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Any tips for singing while you are playing?

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  • Any tips for singing while you are playing?

    I can sing and play guitar for many songs, but I find that if I am doing a song where the guitar and singer are different it is difficult to stay in time.
    An example of this (for me anyway) is Back in Black. The guitar is easy; the singing is not too hard, but at the same time I find it very hard.
    Same goes for Van Halen tunes. I can play Panama and sing it, except for the slow part right after the solo. He's talking while Eddie is playing(getting a little bit hot tonight, I can barely see the road...etc)
    There are a few tunes that I change slightly so my voice and guitar don't throw each other off, but tunes like the ones I mentioned above shouldn't really be altered(it would change the song too much)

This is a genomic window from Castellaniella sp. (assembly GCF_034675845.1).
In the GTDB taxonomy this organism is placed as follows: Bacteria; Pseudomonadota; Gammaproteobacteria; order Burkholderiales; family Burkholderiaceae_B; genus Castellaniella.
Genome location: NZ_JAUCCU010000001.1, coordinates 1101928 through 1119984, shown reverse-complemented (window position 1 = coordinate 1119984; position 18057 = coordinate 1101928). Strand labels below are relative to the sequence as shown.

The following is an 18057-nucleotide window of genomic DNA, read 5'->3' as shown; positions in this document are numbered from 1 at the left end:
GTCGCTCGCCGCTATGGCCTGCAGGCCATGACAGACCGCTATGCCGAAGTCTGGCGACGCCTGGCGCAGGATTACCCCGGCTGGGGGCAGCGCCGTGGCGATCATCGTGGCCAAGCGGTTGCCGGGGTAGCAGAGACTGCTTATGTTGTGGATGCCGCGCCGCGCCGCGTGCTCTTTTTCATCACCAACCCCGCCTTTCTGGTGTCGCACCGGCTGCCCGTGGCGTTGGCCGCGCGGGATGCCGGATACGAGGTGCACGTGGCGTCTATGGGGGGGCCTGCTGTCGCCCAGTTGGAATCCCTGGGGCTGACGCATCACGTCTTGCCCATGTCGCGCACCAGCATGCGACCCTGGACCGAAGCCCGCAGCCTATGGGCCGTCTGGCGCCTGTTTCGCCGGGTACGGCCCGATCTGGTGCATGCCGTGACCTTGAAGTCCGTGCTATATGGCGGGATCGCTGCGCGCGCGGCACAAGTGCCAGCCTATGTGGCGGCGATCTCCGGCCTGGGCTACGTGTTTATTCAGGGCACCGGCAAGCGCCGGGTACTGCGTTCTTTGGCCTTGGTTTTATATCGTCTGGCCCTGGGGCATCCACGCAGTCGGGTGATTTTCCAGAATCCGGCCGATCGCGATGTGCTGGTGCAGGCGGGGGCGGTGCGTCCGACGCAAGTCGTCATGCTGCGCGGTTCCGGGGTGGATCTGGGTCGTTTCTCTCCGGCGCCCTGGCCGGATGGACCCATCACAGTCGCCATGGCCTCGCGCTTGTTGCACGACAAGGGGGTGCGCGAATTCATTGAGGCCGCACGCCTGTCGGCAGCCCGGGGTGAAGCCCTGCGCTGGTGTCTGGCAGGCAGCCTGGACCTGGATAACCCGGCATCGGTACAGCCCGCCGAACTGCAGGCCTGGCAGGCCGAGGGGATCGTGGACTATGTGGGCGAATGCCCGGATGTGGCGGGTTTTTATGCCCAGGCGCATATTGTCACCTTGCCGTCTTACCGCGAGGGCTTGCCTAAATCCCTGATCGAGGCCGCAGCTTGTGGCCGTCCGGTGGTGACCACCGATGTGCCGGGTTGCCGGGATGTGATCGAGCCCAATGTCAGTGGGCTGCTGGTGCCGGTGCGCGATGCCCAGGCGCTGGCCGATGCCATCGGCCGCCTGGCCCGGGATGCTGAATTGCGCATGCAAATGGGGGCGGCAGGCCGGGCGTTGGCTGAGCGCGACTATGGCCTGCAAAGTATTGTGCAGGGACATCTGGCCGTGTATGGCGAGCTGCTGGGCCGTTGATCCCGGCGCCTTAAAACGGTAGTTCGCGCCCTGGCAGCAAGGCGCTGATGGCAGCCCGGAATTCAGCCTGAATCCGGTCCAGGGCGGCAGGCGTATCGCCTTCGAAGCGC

Oh, a big thanks to whoever it was that started the vocal forum
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  • #2
    My tip would be to make sure you've got the riff down to the point where you don't have to think about it at all.

    Anything you're having trouble with throwing the vocals over the top of it, play through the riff really slowly and say (or sing or whatever) the words over the top of it to get a feel for where the syllables fall in relation to the riff. And once you start getting a feel for it, start moving it up to tempo.
    Originally Posted by Norton666 (15/07/2009)


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    • #3